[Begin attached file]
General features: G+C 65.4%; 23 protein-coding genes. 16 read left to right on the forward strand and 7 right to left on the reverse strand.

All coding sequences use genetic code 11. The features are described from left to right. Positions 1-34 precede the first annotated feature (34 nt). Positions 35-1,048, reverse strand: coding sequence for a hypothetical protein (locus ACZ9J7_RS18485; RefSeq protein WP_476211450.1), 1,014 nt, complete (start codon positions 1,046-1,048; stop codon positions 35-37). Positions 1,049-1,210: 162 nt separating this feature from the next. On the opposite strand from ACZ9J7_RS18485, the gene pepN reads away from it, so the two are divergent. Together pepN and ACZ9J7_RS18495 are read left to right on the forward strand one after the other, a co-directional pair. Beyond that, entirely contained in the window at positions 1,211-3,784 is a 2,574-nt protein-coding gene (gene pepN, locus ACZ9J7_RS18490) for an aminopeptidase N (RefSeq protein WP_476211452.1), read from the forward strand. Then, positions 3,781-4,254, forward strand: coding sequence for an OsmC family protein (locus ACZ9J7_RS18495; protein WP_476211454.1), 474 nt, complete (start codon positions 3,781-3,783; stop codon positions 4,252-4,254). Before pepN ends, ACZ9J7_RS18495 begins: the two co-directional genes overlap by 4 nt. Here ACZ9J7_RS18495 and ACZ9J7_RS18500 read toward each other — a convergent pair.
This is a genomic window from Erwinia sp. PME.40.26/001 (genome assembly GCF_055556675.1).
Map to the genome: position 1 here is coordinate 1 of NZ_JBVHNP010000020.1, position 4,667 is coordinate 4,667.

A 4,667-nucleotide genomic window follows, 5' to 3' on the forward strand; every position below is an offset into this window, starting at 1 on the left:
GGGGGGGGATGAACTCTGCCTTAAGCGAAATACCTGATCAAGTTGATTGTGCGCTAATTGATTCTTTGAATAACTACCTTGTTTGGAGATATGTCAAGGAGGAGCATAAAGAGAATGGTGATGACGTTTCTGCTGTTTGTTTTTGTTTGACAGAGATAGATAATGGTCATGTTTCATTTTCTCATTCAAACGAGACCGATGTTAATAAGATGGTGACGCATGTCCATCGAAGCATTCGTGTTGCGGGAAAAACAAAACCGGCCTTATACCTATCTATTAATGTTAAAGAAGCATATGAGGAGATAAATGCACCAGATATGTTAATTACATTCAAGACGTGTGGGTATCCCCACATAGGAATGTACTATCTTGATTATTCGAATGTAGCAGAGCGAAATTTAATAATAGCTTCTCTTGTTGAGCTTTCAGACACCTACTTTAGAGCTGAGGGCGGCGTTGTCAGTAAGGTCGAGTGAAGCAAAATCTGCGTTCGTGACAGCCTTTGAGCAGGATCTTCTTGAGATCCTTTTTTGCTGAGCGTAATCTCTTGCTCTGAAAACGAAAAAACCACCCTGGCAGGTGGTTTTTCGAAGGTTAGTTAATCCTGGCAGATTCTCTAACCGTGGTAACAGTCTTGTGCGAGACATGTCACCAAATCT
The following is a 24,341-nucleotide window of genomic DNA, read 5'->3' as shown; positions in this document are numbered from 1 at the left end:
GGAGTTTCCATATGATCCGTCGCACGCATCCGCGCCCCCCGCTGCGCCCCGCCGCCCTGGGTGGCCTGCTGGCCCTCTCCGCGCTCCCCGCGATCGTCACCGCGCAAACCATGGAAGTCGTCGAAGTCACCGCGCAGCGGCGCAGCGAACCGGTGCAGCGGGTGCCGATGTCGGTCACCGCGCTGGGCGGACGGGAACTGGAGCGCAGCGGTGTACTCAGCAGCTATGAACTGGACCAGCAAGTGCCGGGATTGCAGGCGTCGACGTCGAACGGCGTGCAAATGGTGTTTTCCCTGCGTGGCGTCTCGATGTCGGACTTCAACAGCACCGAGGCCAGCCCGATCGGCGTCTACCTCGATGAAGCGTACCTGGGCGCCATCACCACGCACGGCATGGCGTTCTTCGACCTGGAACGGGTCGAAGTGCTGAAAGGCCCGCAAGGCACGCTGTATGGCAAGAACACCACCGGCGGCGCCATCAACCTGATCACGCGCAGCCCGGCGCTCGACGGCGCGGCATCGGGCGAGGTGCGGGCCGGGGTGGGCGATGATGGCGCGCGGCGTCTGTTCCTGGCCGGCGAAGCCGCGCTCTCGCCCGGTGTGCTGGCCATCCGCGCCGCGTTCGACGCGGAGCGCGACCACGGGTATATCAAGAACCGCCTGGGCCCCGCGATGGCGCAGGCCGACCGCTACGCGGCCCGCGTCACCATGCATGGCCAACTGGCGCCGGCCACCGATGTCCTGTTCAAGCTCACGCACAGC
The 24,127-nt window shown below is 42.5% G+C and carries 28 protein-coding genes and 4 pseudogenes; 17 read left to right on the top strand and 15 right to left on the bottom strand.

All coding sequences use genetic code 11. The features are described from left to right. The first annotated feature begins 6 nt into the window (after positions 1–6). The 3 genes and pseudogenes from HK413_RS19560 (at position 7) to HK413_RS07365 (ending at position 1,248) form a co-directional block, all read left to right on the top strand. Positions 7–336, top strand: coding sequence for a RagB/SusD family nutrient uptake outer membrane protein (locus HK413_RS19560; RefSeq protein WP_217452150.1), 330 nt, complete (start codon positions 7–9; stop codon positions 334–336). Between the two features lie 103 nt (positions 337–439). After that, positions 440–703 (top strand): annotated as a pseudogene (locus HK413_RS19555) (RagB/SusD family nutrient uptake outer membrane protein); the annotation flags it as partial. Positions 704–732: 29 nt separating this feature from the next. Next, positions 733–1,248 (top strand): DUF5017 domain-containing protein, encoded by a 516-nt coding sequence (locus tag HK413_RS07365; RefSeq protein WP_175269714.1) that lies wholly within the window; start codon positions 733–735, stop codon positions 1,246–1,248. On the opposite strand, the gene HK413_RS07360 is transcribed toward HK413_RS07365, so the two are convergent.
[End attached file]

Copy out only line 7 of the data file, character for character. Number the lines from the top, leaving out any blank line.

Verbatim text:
The following is a 24,341-nucleotide window of genomic DNA, read 5'->3' as shown; positions in this document are numbered from 1 at the left end: